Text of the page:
Whats Happening on our Facebook Page:
Jonathan and Angie Scott live in Kenya and spend much of their time in the company of African wildlife. Their wildlife photography, wildlife pencil drawings, and wildlife books have won awards and recognition throughout the word while their stock images are represented by many of the world's top photographic agencies. The Scotts have dedicated much of their lives to wildlife conservation and are patrons of a number of wildlife conservation societies. Since 2012, they have been supporting Colobus Conservation.
“As conservationists, we welcomed the opportunity to join hands with a local conservation initiative that we know has made a significant difference to the welfare of one of Kenya’s most charismatic primates – the exquisitely-marked Angolan colobus. The organisation pioneered the innovative construction of flexible ladders, which are strung across the roads of Diani at treetop height to cut down on road kills. They also prompted the insulation of some of the deadly power lines, which are taking a heavy toll on the population of colobus in this country.” Jonathan & Angie Scott
Like Jonathan and Angie, you can support Colobus Conservation via www.colobusconservation.org.
The key aim of Colobus Conservation is to identify and undertake projects that will give a direct impact to primate and/or forest conservation in south eastern Kenya. Specifically, the core programs are focused on five main areas of human/primate conflict while cross-cutting these core programs is Colobus Conservation's [animal welfare] and [education programs].
Our main program areas are:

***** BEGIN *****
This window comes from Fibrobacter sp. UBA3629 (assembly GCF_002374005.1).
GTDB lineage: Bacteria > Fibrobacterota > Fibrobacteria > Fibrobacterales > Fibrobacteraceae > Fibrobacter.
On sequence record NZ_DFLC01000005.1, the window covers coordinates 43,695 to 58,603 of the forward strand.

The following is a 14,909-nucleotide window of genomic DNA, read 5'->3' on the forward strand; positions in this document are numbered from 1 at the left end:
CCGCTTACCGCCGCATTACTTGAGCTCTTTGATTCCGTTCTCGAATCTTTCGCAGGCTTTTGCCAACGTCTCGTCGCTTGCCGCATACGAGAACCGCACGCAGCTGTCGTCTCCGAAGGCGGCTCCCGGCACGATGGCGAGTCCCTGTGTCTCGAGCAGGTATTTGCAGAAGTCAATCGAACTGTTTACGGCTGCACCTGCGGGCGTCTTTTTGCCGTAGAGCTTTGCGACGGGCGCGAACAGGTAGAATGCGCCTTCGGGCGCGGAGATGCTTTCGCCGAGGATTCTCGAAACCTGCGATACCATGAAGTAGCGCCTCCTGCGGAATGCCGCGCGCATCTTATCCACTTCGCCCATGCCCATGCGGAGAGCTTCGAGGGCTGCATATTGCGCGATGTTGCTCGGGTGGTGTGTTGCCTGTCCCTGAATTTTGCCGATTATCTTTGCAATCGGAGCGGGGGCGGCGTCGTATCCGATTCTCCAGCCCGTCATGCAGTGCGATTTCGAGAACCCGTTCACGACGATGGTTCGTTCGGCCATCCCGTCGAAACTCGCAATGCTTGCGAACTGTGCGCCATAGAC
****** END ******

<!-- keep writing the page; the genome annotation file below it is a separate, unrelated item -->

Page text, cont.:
Betsy - The hand reared Colobus MonkeyBetsy was found abandoned when she was only two weeks old - this was in January 2011. Neither zoos nor Colobus Conservation had success in raising infant colobus of this subspecies previously however, new methods were employed which brought startling results. Betsy is now a year and a half old and visits the wild colobus group daily in preparation for her final release.
Mining at Mrima HillMrima Hill forest holds Kenya's fifth largest population of south coast's subspecies of colobus monkeys. It is also gazetted as a forest reserve & National Monument. Regardless, this hill is targeted for opencast mining which will require the stripping of the surface of the hill - or in other words, 100% biological destruction.
Colobus angolensis palliatus repository of informationColobus Conservation has pulled together available information on this colobus subspecies. We urge people to use this repository freely. We also urge people to Contact Us with additions, corrections and comments, keeping our records up-to-date. [IUCN Red List][Reports & Publication]
We have been offering volunteer positions for more than 18 years at our location along the world class beach in Diani, Kenya, and are now well regarded in volunteering circles around the world!
- Gain valuable experience in your area of interest;
- Take a career break or try your career skills in a new setting;
- Do your thesis field work with us - on site or data analysis in your own country.
When you come and volunteer with us, you will be carrying out primate and forest conservation activities which make a real difference!
While we are looking for foresters and primatologists, we also need people from all walks of life, so we are always looking for skills from a diverse background including experience in photography, journalism, teaching, GIS, as well as artists, builders and filmmakers - though this list is far from complete!!
We are located along one of the best beaches in the world, with hotel nightlife, restaurants and modern hospital facilities. Combine conservation with a beach holiday!